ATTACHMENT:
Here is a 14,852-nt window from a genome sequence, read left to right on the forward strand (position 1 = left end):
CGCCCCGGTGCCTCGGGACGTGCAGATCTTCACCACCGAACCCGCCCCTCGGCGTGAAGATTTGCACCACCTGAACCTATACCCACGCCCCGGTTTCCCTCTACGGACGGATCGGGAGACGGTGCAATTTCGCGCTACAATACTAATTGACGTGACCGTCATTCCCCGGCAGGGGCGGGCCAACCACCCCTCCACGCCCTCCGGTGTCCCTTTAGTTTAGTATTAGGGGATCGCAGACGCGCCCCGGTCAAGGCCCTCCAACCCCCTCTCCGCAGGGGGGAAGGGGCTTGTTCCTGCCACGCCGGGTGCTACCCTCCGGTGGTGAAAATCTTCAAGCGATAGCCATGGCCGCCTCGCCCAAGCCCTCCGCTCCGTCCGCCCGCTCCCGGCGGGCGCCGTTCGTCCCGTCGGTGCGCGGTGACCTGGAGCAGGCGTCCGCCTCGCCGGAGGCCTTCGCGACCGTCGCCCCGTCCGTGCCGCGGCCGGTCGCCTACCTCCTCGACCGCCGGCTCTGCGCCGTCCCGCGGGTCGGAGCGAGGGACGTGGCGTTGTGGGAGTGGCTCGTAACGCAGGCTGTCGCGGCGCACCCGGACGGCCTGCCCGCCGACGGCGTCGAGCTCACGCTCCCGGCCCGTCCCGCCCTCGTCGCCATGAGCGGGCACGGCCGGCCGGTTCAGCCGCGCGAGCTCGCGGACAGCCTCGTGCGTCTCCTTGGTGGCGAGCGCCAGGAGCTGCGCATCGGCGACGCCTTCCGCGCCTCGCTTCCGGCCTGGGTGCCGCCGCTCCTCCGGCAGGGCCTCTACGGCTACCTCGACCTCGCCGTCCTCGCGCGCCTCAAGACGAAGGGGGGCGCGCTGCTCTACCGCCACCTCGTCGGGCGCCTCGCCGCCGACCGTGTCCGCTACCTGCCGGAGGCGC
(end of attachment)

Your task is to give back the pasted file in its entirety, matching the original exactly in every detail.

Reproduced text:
Here is a 14,852-nt window from a genome sequence, read left to right on the forward strand (position 1 = left end):
CGCCCCGGTGCCTCGGGACGTGCAGATCTTCACCACCGAACCCGCCCCTCGGCGTGAAGATTTGCACCACCTGAACCTATACCCACGCCCCGGTTTCCCTCTACGGACGGATCGGGAGACGGTGCAATTTCGCGCTACAATACTAATTGACGTGACCGTCATTCCCCGGCAGGGGCGGGCCAACCACCCCTCCACGCCCTCCGGTGTCCCTTTAGTTTAGTATTAGGGGATCGCAGACGCGCCCCGGTCAAGGCCCTCCAACCCCCTCTCCGCAGGGGGGAAGGGGCTTGTTCCTGCCACGCCGGGTGCTACCCTCCGGTGGTGAAAATCTTCAAGCGATAGCCATGGCCGCCTCGCCCAAGCCCTCCGCTCCGTCCGCCCGCTCCCGGCGGGCGCCGTTCGTCCCGTCGGTGCGCGGTGACCTGGAGCAGGCGTCCGCCTCGCCGGAGGCCTTCGCGACCGTCGCCCCGTCCGTGCCGCGGCCGGTCGCCTACCTCCTCGACCGCCGGCTCTGCGCCGTCCCGCGGGTCGGAGCGAGGGACGTGGCGTTGTGGGAGTGGCTCGTAACGCAGGCTGTCGCGGCGCACCCGGACGGCCTGCCCGCCGACGGCGTCGAGCTCACGCTCCCGGCCCGTCCCGCCCTCGTCGCCATGAGCGGGCACGGCCGGCCGGTTCAGCCGCGCGAGCTCGCGGACAGCCTCGTGCGTCTCCTTGGTGGCGAGCGCCAGGAGCTGCGCATCGGCGACGCCTTCCGCGCCTCGCTTCCGGCCTGGGTGCCGCCGCTCCTCCGGCAGGGCCTCTACGGCTACCTCGACCTCGCCGTCCTCGCGCGCCTCAAGACGAAGGGGGGCGCGCTGCTCTACCGCCACCTCGTCGGGCGCCTCGCCGCCGACCGTGTCCGCTACCTGCCGGAGGCGC